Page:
Group I mGluR-dependent depotentiation in the lateral amygdala does not require the removal of calcium-permeable AMPA receptors

Kyungjoon Park, Sukwoon Song, Ingie Hong, Beomjong Song, Jeongyeon Kim, Sungmo Park, Junuk Lee, Sangho Song, Bobae An, Jihye Kim, C. Justin Lee, Ki Soon Shin, Sukwoo Choi, Sukwon Lee

Research output: Contribution to journalArticlepeer-review

3 Citations (Scopus)


There is conflicting evidence regarding whether calcium-permeable receptors are removed during group I mGluR-mediated synaptic depression. In support of this hypothesis, AMPAR rectification, a correlative index of the synaptic expression of GluA2-lacking calcium-permeable AMPARs (CP-AMPARs), is known to decrease after the induction of several types of group I mGluR-mediated long-term depression (LTD), suggesting that a significant proportion of synaptic CP-AMPARs is removed during synaptic depression. We have previously demonstrated that fear conditioning-induced synaptic potentiation in the lateral amygdala is reversed by group 1 mGluR-mediated depotentiation. Here, we examined whether CP-AMPARs are removed by mGluR1-mediated depotentiation of fear conditioning-induced synaptic potentiation. The synaptic expression of CP-AMPARs was negligible before, increased significantly 12 h after, and returned to baseline 48 h after fear conditioning, as evidenced by the changes in the sensitivity of lateral amygdala synaptic responses to NASPM. Importantly, the sensitivity to NASPM was not altered after induction of depotentiation. Our findings, together with previous results, suggest that the removal of CP-AMPARs is not required for the depotentiation of fear conditioning-induced synaptic potentiation at lateral amygdala synapses.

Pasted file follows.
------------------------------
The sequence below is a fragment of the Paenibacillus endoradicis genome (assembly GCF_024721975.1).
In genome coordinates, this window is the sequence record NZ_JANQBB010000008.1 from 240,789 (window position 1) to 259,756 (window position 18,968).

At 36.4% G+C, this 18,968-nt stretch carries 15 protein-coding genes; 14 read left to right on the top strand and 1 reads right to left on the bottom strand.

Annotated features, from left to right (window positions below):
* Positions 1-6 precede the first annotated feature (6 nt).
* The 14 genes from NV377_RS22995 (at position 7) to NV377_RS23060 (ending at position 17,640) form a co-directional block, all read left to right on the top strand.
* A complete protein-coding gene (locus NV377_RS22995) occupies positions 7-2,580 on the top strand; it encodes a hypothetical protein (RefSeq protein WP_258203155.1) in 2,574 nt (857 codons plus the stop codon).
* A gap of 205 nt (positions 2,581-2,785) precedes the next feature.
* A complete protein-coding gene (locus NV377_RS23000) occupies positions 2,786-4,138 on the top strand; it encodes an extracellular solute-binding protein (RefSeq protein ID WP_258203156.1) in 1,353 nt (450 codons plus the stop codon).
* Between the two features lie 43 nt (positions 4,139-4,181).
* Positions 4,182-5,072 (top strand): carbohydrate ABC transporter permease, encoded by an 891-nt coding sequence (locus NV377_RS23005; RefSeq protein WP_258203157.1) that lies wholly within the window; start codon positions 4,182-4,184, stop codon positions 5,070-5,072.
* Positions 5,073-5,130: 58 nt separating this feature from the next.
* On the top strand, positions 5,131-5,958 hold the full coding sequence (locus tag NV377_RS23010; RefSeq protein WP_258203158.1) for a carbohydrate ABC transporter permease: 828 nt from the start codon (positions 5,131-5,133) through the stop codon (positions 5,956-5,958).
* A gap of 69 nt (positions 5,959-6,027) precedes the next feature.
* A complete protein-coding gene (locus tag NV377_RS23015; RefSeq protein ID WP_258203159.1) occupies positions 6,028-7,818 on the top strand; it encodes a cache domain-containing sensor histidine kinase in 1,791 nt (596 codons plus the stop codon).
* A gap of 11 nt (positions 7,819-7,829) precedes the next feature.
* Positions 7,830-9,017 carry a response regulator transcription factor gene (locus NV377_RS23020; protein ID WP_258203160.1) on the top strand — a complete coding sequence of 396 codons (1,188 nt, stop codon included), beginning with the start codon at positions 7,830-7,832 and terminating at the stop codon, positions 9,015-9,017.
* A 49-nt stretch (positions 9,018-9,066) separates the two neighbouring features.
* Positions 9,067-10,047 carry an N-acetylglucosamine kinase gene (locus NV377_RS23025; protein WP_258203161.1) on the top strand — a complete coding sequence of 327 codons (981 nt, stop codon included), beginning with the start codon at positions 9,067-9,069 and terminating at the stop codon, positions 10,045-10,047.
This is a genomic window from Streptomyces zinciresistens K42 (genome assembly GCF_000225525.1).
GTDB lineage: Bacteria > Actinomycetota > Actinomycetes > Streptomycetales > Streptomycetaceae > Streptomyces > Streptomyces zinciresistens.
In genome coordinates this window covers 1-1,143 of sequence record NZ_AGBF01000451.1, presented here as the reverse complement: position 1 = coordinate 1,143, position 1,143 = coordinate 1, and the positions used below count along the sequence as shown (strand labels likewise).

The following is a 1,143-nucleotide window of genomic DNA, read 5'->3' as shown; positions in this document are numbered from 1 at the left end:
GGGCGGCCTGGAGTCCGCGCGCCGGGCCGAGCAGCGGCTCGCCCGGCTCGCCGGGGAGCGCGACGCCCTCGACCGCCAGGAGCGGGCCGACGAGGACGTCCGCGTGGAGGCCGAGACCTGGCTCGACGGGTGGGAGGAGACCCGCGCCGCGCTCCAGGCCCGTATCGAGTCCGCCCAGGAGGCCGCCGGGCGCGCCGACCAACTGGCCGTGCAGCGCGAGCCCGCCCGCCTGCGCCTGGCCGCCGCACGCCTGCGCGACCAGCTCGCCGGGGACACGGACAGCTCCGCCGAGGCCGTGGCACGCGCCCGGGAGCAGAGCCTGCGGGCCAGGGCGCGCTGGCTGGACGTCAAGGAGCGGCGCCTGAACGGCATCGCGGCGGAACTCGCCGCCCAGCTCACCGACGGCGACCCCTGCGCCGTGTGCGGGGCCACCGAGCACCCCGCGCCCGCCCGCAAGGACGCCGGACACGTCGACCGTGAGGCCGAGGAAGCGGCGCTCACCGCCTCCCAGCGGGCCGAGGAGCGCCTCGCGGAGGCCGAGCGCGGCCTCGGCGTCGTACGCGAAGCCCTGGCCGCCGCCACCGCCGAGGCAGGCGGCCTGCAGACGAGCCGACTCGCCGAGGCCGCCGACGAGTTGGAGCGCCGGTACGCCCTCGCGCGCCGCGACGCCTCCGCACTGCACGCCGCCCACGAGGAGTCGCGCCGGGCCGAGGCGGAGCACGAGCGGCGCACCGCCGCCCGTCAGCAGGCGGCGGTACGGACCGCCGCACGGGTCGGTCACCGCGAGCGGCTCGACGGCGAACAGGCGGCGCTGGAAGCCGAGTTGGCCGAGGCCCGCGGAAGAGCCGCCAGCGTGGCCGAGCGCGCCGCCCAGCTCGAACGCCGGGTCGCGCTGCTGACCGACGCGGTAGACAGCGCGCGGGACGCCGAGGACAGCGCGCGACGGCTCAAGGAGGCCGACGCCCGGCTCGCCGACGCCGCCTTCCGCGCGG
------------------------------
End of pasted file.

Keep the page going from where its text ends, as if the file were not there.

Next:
Original languageEnglish
Article number269
JournalFrontiers in Behavioral Neuroscience
Issue numberAUG
Publication statusPublished - 2014 Aug 8


  • Calcium-permeable AMPA receptors
  • Fear conditioning
  • Lateral amygdala
  • Longterm depression
  • Synaptic depotentiation

ASJC Scopus subject areas

  • Neuropsychology and Physiological Psychology
  • Cognitive Neuroscience
  • Behavioral Neuroscience


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